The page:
It all sounds warm and inviting, but what does it really mean? Spend time together, communicating by swearing at each other? Be flexible in allowing your own plans for the day to be ignored?
In reality, this advice is almost worthless.
Most families are dysfunctional because they do not have a solid organisational structure in place.
More on this in a moment but first let’s look at what families are worth to society.
You Need Your Family More than You Might Think
If we consider family as a business, I think most would agree that what families produce is physical, emotional and financial stability and security.
Stability and security are not fashions or gimmicks, and society cannot afford to consider them luxury items.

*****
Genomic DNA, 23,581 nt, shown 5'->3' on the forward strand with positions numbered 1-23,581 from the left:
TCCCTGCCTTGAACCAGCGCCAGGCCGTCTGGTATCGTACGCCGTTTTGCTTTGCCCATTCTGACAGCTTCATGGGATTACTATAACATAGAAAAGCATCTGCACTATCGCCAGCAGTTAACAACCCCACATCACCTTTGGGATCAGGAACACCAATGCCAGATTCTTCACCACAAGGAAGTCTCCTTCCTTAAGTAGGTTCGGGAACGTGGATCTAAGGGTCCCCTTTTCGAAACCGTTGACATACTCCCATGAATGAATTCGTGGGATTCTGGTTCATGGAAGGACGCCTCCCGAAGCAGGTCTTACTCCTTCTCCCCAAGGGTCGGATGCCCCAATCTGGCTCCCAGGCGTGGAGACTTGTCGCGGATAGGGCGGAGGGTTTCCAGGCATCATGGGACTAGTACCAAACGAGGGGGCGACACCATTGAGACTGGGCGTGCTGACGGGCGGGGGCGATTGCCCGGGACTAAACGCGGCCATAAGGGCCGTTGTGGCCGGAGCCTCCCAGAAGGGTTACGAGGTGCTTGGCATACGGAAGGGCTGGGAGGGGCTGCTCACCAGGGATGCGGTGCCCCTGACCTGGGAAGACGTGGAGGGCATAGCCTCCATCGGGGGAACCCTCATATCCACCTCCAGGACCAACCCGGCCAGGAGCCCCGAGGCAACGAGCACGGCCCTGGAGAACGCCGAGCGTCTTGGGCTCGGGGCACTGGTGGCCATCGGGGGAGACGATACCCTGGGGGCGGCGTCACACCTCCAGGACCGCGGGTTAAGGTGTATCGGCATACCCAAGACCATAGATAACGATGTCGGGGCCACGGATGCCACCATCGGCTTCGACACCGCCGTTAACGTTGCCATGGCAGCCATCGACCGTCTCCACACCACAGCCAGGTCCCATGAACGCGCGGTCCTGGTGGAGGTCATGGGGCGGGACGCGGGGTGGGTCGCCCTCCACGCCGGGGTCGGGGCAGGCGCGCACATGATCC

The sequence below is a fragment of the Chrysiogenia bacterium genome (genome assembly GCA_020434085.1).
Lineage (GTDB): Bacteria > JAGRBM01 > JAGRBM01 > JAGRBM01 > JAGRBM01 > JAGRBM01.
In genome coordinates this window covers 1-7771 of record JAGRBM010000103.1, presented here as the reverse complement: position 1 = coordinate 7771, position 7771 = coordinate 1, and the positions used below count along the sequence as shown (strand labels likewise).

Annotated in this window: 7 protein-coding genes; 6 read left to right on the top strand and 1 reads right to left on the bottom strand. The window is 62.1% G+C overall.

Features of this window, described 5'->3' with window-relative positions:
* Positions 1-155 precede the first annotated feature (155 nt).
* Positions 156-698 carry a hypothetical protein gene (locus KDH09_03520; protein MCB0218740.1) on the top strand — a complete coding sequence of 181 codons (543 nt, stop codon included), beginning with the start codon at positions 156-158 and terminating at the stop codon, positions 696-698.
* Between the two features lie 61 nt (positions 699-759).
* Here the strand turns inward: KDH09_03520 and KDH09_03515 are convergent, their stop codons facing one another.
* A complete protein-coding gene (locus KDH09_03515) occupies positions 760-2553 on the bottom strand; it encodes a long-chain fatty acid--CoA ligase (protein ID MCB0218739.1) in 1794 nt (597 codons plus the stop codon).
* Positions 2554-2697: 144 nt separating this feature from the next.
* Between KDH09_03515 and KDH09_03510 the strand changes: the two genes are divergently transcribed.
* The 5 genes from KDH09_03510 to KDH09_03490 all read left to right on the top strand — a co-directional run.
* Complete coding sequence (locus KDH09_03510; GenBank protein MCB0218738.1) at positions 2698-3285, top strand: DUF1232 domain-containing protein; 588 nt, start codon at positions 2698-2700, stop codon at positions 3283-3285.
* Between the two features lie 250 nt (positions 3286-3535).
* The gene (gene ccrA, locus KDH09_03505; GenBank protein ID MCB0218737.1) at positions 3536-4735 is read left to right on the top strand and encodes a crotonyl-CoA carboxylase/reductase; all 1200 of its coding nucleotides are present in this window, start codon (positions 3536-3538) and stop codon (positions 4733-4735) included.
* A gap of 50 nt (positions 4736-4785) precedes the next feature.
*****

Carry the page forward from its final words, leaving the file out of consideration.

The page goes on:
If we consider family as a business I think most would agree that what families produce is physical, emotional and financial stability and security.
These are precious commodities, and families unique in their ability to produce them.
Institutions, community housing, or even share accommodation, cannot create the same kind of stability and security provided by a well-organised family.
If we agree that stability and security are important, and families unique in their ability to provide these commodities, it only makes sense that just like any other primary producers what families produce needs protecting.
Yet the truth is more men (and women) than ever are walking out on their families, emotionally and physically injuring their partners (and children) or choosing not to enter a relationship.
The real reason most families fight is that they do not have a solid organisational structure.
Governing a successful family is a high-status occupation and requires as many structures, standards, policies and procedures as running any professional group or organisation.